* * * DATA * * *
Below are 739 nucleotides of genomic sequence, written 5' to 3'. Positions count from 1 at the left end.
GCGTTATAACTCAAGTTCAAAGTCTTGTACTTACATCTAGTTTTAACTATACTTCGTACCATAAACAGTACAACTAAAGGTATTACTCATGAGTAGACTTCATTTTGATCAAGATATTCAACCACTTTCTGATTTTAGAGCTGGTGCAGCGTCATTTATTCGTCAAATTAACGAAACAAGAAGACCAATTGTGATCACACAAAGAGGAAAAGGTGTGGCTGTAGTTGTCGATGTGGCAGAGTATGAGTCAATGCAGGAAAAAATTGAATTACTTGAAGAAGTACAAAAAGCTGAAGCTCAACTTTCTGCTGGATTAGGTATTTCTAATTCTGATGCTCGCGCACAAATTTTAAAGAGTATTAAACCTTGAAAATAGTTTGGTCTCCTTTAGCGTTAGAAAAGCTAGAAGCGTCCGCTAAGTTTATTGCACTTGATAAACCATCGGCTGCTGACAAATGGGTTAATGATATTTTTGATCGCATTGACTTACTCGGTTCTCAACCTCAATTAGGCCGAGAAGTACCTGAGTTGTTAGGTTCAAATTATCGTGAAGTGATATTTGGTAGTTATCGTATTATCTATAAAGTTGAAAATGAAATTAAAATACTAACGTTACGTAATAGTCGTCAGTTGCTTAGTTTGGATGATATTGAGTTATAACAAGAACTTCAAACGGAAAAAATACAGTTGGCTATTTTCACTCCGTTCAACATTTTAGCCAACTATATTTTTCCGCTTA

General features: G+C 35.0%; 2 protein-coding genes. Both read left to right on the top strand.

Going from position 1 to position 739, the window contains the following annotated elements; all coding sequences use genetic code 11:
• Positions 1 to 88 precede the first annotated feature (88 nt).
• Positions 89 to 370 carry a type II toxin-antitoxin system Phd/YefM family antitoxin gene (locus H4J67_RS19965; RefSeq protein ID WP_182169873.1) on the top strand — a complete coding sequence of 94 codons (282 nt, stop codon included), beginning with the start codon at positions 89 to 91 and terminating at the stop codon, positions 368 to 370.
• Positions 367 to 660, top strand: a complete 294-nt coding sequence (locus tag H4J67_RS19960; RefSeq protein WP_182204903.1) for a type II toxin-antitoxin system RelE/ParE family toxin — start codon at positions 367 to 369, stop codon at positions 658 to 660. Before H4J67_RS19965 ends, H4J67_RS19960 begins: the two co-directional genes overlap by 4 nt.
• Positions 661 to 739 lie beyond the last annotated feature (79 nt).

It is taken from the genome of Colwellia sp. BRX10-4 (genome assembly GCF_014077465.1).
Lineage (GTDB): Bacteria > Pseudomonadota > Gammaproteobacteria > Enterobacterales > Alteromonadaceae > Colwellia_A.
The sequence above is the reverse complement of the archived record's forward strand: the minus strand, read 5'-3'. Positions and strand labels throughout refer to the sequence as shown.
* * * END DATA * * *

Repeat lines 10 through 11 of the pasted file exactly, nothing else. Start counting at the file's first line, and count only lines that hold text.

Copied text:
Lineage (GTDB): Bacteria > Pseudomonadota > Gammaproteobacteria > Enterobacterales > Alteromonadaceae > Colwellia_A.
The sequence above is the reverse complement of the archived record's forward strand: the minus strand, read 5'-3'. Positions and strand labels throughout refer to the sequence as shown.